Dazbo's Advent of Code solutions, written in Python

This one is quite a simple challenge. We have to read a sequence, and count how many digits there are in any group of the same digit. We say this count aloud, and this forms the next iteration of the sequence. E.g.

- Iteration 1: 1 becomes 11 (1 copy of digit 1).
- Iteration 2: 11 becomes 21 (2 copies of digit 1).
- Iteration 3: 21 becomes 1211 (one 2 followed by one 1).
- Iteration 4: 1211 becomes 111221 (one 1, one 2, and two 1s).

And so on.

**How long is our resulting sequence after 40 iterations?**

Here’s my function that does the hard work:

```
def look_and_say(data: str) -> str:
""" Perform a single look_and_say iteration
Args:
data (str): The input string, which is a seequence of numbers
Returns:
str: The resulting look-and-say string
"""
digit_counts = [] # store each count as a (count, digit) tuple, e.g. [(3, 1), (2, 2), (1, 1)]
digit_count = 0
prev_digit = None
for digit in data:
if (prev_digit and digit != prev_digit):
# if this digit is different to last digit, store the count of the last digit, and reset the count
digit_counts.append([digit_count, prev_digit])
digit_count = 0
digit_count += 1
prev_digit = digit
digit_counts.append([digit_count, prev_digit])
return "".join(str(count) + str(digit) for count, digit in digit_counts)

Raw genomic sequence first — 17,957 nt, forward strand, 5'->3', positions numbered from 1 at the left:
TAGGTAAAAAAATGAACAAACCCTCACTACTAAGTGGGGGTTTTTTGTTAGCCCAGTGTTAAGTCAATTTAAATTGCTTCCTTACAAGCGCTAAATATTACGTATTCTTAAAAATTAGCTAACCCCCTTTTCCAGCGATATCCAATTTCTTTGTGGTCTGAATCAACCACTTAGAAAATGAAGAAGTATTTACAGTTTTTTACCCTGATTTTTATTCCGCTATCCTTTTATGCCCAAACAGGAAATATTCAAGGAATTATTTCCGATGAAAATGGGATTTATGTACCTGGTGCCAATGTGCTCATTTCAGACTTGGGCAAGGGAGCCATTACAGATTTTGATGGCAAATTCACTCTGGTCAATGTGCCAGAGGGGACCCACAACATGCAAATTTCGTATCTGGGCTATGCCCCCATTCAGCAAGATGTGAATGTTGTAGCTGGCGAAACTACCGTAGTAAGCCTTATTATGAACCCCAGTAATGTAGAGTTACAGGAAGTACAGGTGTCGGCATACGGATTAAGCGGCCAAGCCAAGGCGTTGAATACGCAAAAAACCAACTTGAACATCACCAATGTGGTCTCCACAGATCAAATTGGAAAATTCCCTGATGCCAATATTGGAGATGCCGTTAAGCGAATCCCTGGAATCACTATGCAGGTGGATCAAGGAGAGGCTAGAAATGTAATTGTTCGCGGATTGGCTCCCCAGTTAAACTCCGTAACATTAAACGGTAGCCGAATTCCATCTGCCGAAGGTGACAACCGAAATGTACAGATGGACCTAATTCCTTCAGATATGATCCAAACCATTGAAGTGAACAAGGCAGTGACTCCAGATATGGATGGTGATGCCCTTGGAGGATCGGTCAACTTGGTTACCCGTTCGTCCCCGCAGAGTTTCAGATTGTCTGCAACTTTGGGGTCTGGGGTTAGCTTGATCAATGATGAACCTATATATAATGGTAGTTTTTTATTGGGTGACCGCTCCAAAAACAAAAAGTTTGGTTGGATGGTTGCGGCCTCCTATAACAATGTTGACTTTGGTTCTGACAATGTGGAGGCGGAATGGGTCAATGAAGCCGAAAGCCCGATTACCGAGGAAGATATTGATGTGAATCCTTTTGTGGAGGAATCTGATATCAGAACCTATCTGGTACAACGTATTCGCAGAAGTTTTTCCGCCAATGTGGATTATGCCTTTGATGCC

```

It’s pretty simple. It takes a sequence of numeric digits (as a `str`

), and outputs the next sequence.

- It iterates through each digit in the sequence.
- If we’ve just read a digit that is different to the previous digit, then:
- We’ve completed our preceding block of 1 or more identical digits.
- Store, in a tuple:
`(count, digit)`

- If the current digit is the same as a the previous digit, increment our counter for this block of identical digits.

Finally, when we exit the loop, we use `"".join()`

along with a list comprehension, to assemble our new digit sequence from all the `(count, digit)`

pairs that we have in our list.

Finally, we want to run this function for the required number of iterations:

```
ITERATIONS = 40
def main():
input_file = os.path.join(SCRIPT_DIR, INPUT_FILE)
with open(input_file, mode="rt") as f:
data = f.read()
print(f"Input data: {data}")
for _ in range(ITERATIONS):
data = look_and_say(data)
print(f"After {ITERATIONS} iterations, length of result is {len(data)}")
```

Easy!

**We’re asked to now perform 50 iterations, and then determine the final output length.**

We don’t need to change anything except the value of the `ITERATIONS`

constant!

My output looks like this:

```
Input data: 1321131112
After 50 iterations, length of result is 6989950
Execution time: 8.8330 seconds
```

So, it runs in just under 9 seconds. We can probably do better, but this is good enough.